ISC HPC Blog

All Change!

John Barr
John Barr

One of the reasons that working with the high-performance computing (HPC) community is so interesting is that no sooner does it achieve one target than it turns to the next goal. In the November 2010 TOP500 list (the 'pop chart' for supercomputers), only 10 systems boasted a peak performance in excess of one petaflop/s (that's ten raised to the 15th power – or one thousand trillion – floating point operations per second).

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Accelerating Clean Energy Technologies through HPC

Dona Crawford
Dona Crawford

Global need for energy along with growing concern for the environment has been generating great clean energy ideas, from carbon sequestration and fusion, to flywheels, hydrogen powered vehicles and new ways to tap renewable sources such as wind and solar. The drawback is that it takes a long time to translate a good idea into a widely used technology.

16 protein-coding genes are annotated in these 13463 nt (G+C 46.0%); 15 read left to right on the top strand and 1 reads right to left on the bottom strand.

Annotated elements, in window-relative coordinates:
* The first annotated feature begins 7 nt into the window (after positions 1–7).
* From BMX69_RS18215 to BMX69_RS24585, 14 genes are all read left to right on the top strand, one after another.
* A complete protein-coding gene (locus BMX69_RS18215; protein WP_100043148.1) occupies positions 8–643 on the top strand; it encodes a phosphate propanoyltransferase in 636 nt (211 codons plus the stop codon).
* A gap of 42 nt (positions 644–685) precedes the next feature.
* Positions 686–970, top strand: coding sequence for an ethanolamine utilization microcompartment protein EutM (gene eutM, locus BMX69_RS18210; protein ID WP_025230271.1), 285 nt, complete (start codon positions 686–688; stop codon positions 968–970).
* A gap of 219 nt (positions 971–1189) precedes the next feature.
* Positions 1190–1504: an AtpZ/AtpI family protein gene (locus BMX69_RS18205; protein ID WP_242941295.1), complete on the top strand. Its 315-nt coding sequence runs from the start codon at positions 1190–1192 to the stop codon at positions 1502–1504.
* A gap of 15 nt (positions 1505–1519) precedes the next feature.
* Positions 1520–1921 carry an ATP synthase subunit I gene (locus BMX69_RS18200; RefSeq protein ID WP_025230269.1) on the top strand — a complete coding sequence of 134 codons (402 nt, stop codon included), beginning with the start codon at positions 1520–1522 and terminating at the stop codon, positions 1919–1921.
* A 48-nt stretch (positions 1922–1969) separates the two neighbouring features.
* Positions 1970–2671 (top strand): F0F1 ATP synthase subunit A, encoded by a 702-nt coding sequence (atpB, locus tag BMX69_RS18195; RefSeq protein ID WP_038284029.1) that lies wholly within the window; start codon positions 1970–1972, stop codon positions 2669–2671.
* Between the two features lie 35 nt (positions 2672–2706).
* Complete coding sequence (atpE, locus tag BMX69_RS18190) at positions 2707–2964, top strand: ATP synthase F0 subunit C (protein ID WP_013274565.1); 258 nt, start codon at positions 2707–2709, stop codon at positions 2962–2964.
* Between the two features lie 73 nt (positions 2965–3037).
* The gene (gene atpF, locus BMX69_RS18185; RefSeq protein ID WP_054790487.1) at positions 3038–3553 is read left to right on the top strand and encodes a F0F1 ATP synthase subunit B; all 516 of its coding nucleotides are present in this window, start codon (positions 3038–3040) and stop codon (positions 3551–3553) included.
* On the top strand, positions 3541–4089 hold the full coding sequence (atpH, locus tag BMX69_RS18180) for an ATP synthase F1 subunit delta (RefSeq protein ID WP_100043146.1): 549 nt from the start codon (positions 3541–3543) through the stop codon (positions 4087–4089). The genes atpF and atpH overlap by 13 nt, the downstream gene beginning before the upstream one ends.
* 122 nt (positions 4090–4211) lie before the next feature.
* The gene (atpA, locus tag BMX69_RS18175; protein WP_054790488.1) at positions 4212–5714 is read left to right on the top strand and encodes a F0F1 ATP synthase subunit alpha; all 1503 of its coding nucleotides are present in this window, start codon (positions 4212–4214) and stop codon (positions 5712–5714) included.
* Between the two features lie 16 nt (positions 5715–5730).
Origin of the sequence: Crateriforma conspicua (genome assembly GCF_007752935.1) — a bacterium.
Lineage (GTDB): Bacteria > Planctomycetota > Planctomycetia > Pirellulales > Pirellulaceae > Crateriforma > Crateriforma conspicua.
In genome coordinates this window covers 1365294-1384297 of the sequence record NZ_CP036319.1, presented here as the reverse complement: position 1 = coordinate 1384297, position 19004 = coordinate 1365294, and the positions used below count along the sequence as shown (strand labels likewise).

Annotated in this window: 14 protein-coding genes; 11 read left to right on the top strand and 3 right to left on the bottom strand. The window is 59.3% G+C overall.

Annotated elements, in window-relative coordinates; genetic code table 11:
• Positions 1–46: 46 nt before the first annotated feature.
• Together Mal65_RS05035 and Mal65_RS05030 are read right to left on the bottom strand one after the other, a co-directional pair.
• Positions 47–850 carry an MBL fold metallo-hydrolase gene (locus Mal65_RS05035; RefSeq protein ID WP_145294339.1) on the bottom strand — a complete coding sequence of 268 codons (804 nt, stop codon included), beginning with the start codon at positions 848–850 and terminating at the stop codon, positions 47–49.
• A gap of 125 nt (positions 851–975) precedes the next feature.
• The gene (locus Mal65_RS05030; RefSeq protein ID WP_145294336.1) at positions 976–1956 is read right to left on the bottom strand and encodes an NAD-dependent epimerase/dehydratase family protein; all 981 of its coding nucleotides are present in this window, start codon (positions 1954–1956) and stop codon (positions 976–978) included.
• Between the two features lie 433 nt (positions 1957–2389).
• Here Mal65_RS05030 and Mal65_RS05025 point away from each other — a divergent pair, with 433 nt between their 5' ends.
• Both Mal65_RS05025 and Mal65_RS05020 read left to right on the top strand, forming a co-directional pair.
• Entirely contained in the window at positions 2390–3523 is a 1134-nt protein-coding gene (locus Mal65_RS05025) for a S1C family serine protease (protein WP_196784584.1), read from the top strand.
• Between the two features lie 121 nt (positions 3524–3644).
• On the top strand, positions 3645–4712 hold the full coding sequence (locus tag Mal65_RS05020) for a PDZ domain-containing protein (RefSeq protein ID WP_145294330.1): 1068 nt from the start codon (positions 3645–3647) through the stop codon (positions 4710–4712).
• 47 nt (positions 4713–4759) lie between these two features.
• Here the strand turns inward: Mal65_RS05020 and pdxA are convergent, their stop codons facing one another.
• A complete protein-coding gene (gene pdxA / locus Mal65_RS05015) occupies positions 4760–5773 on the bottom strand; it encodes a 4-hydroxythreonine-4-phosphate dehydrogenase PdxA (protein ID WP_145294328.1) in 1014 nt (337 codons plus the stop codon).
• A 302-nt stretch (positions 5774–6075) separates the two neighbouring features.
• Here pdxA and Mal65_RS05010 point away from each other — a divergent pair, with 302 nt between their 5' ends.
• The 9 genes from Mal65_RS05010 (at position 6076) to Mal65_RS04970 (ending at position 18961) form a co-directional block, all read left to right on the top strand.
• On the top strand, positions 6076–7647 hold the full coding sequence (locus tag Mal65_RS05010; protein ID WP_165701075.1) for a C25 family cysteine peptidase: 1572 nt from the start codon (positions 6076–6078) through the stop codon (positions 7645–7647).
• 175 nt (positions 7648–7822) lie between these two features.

The Worldwide Quest for Energy Efficient Supercomputing

Marc Hamilton
Marc Hamilton

Outside Boulder Colorado, construction is finishing up on a new 182,500-ft2 (16,954-m2)  building which this fall will open as the US Department of Energy National Renewable Energy Lab’s Energy Systems Integration Facility (ESIF). The ESIF will include a state-of-the-art, high-performance computing data center that will improve and expand capabilities in modeling and simulation of renewable energy and energy-efficiency technologies.

 

How to reach Exascale today with 50 million or a few more laptops

Ad Emmen
Ad Emmen

Recently CNN published an article about the race to Exascale computing. To explain how fast an Exascale computer is, they state: "An exascale computer could perform approximately as many operations per second as 50 million laptops." 

 

Follow the green brick road to exascale

Beth Sharp
Beth Sharp

As we write this blog, drivers are queuing at petrol stations across Britain, panic-buying fuel for their cars and gripped by fear that supplies are about to run out. Ironically, if there is a shortage it will result from the actions of the panic-buyers themselves, triggered by a few ill-considered words from a senior Government minister about a strike by tanker-drivers – a strike which may not happen at all, as the unions and employers have restarted negotiations.

 

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